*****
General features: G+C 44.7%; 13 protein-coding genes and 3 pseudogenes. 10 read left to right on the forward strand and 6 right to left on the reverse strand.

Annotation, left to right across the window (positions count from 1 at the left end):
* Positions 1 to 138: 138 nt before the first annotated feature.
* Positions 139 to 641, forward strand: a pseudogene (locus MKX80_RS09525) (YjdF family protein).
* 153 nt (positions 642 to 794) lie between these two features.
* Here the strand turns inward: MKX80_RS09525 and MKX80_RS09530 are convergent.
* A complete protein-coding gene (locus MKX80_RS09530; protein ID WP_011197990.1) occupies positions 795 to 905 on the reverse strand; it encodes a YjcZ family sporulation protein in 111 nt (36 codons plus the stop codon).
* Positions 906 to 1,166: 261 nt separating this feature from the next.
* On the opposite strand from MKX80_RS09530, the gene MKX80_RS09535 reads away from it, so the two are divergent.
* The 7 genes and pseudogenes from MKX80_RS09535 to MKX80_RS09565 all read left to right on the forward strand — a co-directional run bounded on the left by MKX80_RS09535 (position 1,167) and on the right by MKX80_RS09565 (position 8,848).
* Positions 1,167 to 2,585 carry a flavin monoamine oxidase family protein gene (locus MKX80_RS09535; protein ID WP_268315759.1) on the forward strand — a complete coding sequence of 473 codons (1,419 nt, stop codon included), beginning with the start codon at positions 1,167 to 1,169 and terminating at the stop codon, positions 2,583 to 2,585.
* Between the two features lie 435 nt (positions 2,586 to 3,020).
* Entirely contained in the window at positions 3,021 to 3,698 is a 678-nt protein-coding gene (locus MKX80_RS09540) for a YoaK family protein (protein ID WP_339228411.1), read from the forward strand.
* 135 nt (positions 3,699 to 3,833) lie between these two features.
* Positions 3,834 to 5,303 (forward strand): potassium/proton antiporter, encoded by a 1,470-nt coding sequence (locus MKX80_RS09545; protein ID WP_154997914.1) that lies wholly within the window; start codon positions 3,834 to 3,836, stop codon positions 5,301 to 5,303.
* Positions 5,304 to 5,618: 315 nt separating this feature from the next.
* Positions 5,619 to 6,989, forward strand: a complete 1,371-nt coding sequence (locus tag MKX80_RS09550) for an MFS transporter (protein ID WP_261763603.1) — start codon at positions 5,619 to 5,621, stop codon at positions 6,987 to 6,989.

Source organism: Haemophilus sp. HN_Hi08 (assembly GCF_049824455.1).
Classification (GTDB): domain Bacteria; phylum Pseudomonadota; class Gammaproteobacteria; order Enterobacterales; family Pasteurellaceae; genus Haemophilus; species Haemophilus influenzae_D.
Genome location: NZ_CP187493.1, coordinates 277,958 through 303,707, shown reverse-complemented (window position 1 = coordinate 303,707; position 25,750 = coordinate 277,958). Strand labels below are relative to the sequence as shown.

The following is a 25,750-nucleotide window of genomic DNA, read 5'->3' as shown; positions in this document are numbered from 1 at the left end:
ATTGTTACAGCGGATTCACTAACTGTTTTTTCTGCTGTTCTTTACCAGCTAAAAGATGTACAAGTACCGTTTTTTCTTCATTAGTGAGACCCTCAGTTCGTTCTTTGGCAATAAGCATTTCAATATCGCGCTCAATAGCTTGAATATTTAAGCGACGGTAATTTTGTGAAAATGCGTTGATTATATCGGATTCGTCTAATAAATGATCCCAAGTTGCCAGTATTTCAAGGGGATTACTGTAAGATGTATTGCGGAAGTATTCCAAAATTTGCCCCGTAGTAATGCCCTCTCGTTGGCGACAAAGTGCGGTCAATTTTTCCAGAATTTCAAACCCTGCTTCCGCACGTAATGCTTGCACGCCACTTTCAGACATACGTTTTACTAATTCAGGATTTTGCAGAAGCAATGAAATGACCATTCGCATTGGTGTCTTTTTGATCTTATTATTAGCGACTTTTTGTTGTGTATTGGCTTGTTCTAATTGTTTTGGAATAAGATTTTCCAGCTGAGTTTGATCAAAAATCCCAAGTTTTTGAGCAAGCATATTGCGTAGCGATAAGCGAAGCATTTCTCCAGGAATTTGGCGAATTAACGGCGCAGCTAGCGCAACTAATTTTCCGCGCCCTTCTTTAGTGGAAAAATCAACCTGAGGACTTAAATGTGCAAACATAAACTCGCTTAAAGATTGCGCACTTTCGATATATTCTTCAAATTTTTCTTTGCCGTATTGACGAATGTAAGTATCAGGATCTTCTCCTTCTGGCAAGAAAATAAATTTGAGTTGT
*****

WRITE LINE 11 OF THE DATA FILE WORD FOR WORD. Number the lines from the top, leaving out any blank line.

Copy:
* Positions 1,167 to 2,585 carry a flavin monoamine oxidase family protein gene (locus MKX80_RS09535; protein ID WP_268315759.1) on the forward strand — a complete coding sequence of 473 codons (1,419 nt, stop codon included), beginning with the start codon at positions 1,167 to 1,169 and terminating at the stop codon, positions 2,583 to 2,585.